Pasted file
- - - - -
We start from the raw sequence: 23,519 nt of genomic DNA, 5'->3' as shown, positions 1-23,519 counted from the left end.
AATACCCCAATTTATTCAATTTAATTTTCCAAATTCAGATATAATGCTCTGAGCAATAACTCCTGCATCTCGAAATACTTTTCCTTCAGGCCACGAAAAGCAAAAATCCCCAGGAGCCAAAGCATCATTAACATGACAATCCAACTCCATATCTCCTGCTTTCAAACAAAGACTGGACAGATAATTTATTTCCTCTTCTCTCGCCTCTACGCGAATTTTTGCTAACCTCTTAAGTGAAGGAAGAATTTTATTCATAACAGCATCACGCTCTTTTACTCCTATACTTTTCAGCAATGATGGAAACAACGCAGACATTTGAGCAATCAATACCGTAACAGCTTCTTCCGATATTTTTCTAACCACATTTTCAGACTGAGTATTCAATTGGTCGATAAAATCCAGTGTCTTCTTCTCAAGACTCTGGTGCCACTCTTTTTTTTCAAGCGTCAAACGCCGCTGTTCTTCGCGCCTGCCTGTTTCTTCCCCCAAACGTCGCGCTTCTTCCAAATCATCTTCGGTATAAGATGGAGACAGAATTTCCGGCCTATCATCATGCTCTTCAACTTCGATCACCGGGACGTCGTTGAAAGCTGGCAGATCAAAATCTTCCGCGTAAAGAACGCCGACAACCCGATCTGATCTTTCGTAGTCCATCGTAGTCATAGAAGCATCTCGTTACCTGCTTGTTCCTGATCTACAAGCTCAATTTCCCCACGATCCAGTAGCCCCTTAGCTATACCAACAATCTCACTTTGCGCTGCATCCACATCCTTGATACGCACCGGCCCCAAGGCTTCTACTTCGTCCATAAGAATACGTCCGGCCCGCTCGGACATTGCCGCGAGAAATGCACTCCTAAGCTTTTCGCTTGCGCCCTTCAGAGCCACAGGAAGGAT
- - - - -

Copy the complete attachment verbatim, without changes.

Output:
We start from the raw sequence: 23,519 nt of genomic DNA, 5'->3' as shown, positions 1-23,519 counted from the left end.
AATACCCCAATTTATTCAATTTAATTTTCCAAATTCAGATATAATGCTCTGAGCAATAACTCCTGCATCTCGAAATACTTTTCCTTCAGGCCACGAAAAGCAAAAATCCCCAGGAGCCAAAGCATCATTAACATGACAATCCAACTCCATATCTCCTGCTTTCAAACAAAGACTGGACAGATAATTTATTTCCTCTTCTCTCGCCTCTACGCGAATTTTTGCTAACCTCTTAAGTGAAGGAAGAATTTTATTCATAACAGCATCACGCTCTTTTACTCCTATACTTTTCAGCAATGATGGAAACAACGCAGACATTTGAGCAATCAATACCGTAACAGCTTCTTCCGATATTTTTCTAACCACATTTTCAGACTGAGTATTCAATTGGTCGATAAAATCCAGTGTCTTCTTCTCAAGACTCTGGTGCCACTCTTTTTTTTCAAGCGTCAAACGCCGCTGTTCTTCGCGCCTGCCTGTTTCTTCCCCCAAACGTCGCGCTTCTTCCAAATCATCTTCGGTATAAGATGGAGACAGAATTTCCGGCCTATCATCATGCTCTTCAACTTCGATCACCGGGACGTCGTTGAAAGCTGGCAGATCAAAATCTTCCGCGTAAAGAACGCCGACAACCCGATCTGATCTTTCGTAGTCCATCGTAGTCATAGAAGCATCTCGTTACCTGCTTGTTCCTGATCTACAAGCTCAATTTCCCCACGATCCAGTAGCCCCTTAGCTATACCAACAATCTCACTTTGCGCTGCATCCACATCCTTGATACGCACCGGCCCCAAGGCTTCTACTTCGTCCATAAGAATACGTCCGGCCCGCTCGGACATTGCCGCGAGAAATGCACTCCTAAGCTTTTCGCTTGCGCCCTTCAGAGCCACAGGAAGGAT